Friday, November 10, 2006
The Future Of Housing Values
Back in the '80's real estate and stock markets took a dive together, with disastrous economic consequences. Is history repeating itself now? Find out ...
Some people are under the impression that real estate and stock markets move in different ways and for different reasons, with no real connection between them. But to think in this way is a mistake. There is a synergy between them, an interaction of economic elements which, when combined, produces a total effect that is greater than the sum of the individual elements.
The last and greatest example of this synergy goes all the way back to the 1980's, when real estate and stock markets took a dive together. The equity markets died on ‘Black Monday', October 19, 1987 when the Dow Jones Industrial Index collapsed 22 percent in value in a single day. The 1987 plunge, as it turned out, was also the beginning of the end of a massive bull market in real estate, which had marked that entire decade. By 1989, sales activity in most major North American markets was petering out just as the average home price was hitting its zenith. Within eighteen months the economy was in full recession and real estate values, especially for condos, sunk dramatically. Twelve years later, at the beginning of the bull housing market of 2001, the average home price still sit below that of 1989.
So what does all this tell us about the future of housing prices? What is the connection between real estate and stock markets?
To be sure, there is a fundamental difference between the two fields of investment. At its core the housing market, like the stock market, is all about supply and demand. But the difference is that investors base their decisions to buy into stocks on future potential whereas investors base their decisions to buy into housing on inherent value. However, specifically because both real estate and stock markets move in accordance with the shifts of equilibrium between supply and demand, they are both subjected to the fluctuations of the individual components of supply and demand as well.
This explains why housing prices soared in the late 1980's, as Baby Boomers swamped the markets; why they tanked in the early 1990's as unemployment rate jumped higher; and why they boomed again beginning in the new millennium, as stock woes, terrorism and accounting scandals drove millions of investors to look for safe alternatives to stocks and equities.
With stocks, supply and demand is dictated by corporate earnings, economic conditions, risk, greed and fear. On the other hand, externalities as varied as immigration, internal migration trends, marriage trends and cultural precepts as well as generation gaps affect real estate markets, but the greatest element is affordability. And affordability, in turn, is governed by the interaction between prices and interest rates.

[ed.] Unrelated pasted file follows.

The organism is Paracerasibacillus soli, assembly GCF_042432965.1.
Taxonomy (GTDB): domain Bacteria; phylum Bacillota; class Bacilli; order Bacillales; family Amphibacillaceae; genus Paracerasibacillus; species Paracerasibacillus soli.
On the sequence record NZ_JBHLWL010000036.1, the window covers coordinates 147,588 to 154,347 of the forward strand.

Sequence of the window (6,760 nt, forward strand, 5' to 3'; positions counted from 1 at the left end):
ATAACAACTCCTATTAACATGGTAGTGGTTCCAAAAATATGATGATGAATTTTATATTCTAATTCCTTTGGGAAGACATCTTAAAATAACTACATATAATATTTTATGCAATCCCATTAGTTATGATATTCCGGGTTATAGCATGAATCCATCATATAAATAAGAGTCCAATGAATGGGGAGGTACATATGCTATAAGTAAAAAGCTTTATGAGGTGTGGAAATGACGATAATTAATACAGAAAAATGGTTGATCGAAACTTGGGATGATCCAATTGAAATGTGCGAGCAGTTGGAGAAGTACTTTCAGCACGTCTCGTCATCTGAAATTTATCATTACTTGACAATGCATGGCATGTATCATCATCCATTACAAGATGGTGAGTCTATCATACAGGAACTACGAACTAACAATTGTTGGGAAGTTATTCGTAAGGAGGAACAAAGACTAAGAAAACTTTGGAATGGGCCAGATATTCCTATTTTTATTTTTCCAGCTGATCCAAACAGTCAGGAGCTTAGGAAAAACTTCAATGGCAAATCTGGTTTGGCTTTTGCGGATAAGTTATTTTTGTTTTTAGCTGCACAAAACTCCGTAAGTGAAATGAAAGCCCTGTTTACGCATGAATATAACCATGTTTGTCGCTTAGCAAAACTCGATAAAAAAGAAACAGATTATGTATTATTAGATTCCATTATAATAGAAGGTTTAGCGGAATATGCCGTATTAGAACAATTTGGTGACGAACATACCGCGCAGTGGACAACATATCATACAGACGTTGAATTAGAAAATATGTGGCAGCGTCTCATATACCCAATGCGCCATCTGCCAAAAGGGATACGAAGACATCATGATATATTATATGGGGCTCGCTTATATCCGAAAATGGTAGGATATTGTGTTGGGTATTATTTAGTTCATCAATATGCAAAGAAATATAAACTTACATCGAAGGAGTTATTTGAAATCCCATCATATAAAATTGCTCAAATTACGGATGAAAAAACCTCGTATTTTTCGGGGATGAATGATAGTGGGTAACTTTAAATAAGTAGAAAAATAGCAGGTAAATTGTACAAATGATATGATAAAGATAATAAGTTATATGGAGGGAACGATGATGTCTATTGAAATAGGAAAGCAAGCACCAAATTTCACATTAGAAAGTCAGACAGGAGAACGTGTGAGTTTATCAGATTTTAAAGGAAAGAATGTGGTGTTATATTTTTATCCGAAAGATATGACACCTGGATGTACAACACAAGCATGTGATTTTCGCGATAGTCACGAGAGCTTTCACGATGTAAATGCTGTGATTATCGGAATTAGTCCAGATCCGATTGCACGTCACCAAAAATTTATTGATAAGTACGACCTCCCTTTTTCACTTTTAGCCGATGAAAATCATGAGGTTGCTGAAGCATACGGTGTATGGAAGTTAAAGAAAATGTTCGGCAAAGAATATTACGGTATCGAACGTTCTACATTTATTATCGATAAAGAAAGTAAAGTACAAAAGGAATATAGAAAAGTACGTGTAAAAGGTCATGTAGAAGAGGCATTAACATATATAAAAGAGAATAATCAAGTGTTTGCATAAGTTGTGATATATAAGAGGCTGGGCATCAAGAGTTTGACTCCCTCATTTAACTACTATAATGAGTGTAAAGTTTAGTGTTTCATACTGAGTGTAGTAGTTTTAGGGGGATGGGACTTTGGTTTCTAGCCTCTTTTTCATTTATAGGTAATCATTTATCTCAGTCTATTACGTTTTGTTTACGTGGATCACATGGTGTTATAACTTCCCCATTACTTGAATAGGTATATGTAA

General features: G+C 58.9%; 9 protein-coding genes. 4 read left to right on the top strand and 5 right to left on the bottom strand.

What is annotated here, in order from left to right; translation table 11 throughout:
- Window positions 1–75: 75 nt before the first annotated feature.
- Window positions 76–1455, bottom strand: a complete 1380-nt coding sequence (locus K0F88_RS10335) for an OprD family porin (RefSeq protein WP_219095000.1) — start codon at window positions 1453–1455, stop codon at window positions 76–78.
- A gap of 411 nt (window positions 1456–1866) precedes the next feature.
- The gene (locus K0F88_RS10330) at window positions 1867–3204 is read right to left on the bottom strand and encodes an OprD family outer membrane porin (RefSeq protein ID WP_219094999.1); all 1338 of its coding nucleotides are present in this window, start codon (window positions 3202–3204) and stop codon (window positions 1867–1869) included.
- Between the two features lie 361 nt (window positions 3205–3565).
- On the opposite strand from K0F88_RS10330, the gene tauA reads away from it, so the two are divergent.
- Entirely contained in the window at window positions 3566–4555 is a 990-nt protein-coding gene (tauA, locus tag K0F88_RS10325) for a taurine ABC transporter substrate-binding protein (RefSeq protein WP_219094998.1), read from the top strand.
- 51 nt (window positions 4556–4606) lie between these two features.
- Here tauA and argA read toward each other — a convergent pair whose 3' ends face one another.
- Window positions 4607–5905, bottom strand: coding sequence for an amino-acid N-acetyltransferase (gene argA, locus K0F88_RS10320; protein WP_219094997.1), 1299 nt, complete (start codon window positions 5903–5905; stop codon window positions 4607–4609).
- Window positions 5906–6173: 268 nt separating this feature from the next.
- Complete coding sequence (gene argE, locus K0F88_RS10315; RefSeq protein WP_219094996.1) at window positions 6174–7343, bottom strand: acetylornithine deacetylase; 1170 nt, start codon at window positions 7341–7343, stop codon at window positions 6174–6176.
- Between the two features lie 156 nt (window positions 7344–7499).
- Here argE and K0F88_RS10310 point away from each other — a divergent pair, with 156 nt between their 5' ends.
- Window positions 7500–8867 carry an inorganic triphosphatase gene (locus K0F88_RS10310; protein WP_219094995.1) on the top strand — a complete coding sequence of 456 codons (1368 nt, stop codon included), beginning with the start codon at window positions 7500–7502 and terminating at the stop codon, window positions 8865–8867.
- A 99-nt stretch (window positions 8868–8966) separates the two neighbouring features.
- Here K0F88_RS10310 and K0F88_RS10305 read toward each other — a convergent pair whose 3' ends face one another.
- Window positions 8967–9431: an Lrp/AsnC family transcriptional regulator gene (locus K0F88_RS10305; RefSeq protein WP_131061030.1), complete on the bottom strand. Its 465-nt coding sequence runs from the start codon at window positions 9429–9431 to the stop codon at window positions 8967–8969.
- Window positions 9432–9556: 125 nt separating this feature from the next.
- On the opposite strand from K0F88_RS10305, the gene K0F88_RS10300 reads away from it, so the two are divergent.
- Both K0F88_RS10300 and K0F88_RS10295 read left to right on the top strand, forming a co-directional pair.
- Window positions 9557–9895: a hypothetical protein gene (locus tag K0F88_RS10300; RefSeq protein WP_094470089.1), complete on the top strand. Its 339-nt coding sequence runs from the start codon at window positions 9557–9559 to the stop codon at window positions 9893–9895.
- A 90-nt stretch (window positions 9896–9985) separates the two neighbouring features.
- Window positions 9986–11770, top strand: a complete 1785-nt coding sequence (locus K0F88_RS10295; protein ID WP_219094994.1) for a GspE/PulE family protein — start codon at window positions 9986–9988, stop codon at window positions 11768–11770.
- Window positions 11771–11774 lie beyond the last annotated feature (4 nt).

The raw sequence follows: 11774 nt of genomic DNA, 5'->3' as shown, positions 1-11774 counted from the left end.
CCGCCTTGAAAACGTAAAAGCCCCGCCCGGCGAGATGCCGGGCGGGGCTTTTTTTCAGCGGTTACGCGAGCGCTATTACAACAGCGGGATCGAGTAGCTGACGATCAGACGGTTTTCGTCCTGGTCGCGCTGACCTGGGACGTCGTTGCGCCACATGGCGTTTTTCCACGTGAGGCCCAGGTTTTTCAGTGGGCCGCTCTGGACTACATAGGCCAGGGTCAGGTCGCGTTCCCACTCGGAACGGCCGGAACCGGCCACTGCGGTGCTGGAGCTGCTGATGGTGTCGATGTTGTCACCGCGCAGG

In the 1980's the real estate boom ended for one single reason: the average house became too expensive for the average family to buy. More specifically, house prices rose sharply during the boom, then interest rates also rose sharply thus making homes far less affordable. Suddenly people saw real estate markets in exactly the same way they saw stock markets - as not giving good value. Conversely, in the post-September 11 boom of 2001 investors were intensely motivated by the combination of relatively low prices and the cheapest mortgage rates in forty years. This was coupled by the fact that all the major banks began to offer below-prime packages in an attempt to get an ever larger share of what was going to become the quintessential cut-throat business: lending.
Affordability in 2001 was the best it had been in more than a generation, just as stock markets started to sputter and move towards a collapse. So long as investors, including foreign investors, saw value in real estate and not in stocks, money continued to flow in. As a direct and proximate result of the new real estate mania, home prices rose by ten times the annual inflation rate. New housing starts repeatedly hit new records and in May, 2002 for the first time in the history of American real estate, sales of new homes passed the one million mark in a single month.
By comparison, today's markets are not nearly as brisk as they were only a few months ago. The combination of higher mortgage payments and steeper house prices has meant an erosion in affordability. The primary culprit and cause of this slowdown is the ratio between wages and real estate market values. This ratio is entirely skewed to values, so that wages have not kept up with appreciation, particularly of residential real properties. Price dropping has been a steady staple these past few months. And all this has come precisely at the moment when a retreating stock market means that stock values and mutual funds are once again shrinking fast.
Many economists do not envision the real estate slowdown as a market downturn, much less the onset of the real estate bubble believers in the Apocalypse have been prognosticating all along. And because of the savvy monetary policies enacted by the Fed, economists forecast that a slower appreciation of real property values will allow salaries and wages to catch up and thus to regenerate the pool of buyers, especially first-time Buyers, entitled to take their first steps into the world of real estate.
There are many reasons to become a homeowner, with the most important of which perhaps being that one has to live somewhere. Additionally one can build up equity and borrow against it, as well as enjoy tax-free capital gains. Because of this, therefore, and since stock markets do not offer investors a reliable alternative, real estate will continue to remain a viable investment venue, though no longer the gold mine it has been in the past.
Real Estate Chronicle